Slocan’s mayor says the fate of the former sawmill site on the village’s waterfront will be part of two parallel processes that will roll out in 2022.
The village recently sent out a request for proposals for a consultant to update its official community plan, something last done a decade ago while the mill was still operating.
“Through this process, we are hoping to drill down and engage community to identify vision and values,” Lunn said.
The OCP review will look at the entire community. But Lunn said she also anticipates a visioning process for the mill site specifically.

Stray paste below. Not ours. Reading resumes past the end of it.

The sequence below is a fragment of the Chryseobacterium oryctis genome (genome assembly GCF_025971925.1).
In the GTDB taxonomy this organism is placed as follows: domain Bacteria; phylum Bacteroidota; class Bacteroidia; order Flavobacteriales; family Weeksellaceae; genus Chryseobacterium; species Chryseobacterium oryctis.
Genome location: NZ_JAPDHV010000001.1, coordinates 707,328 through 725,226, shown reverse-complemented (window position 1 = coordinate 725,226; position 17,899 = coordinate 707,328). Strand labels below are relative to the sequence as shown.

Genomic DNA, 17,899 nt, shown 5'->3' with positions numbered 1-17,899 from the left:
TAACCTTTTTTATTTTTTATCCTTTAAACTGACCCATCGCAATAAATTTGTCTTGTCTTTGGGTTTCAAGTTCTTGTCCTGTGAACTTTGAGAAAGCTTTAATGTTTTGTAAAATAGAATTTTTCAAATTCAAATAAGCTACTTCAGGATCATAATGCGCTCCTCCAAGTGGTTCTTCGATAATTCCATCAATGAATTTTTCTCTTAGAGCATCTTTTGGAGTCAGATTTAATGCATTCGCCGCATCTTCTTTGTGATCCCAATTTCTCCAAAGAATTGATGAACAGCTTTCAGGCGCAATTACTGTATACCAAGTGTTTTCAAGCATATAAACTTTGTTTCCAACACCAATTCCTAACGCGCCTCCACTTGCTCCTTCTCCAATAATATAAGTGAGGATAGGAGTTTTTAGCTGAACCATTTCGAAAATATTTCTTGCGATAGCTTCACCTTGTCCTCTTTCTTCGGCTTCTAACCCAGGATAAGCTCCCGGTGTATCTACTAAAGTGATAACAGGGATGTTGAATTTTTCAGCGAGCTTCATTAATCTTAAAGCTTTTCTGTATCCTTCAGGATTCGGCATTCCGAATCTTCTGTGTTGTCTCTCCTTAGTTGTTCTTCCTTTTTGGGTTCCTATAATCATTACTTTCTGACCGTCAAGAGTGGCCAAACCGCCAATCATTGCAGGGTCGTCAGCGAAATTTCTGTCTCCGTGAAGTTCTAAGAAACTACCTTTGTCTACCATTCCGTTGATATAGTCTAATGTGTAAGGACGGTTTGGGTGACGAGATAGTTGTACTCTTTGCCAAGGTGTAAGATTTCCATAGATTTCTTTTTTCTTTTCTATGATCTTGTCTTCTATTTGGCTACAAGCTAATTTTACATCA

The village bought the property just over a year ago for $1.5 million. It has been vacant since the mill was demolished in 2013.
Lunn said there is no timeline for developing a remediation plan for the site, but there is nothing pressing that needs to be done.
“It will likely be tied to the vision of the site,” she said. “We don’t have to do anything with it itself in the immediate future.
“Where we really need to get going is engaging with the community and looking at the best, most ideal, sustainable use of that site.”
Lunn said the village’s acquisition of the property was critical, for previous discussions about its use have only been theoretical.
The mill, known by various names including Pacific Logging, Slocan Forest Products, Canfor, and Springer Creek Forest Products, stood on the waterfront for 50 years.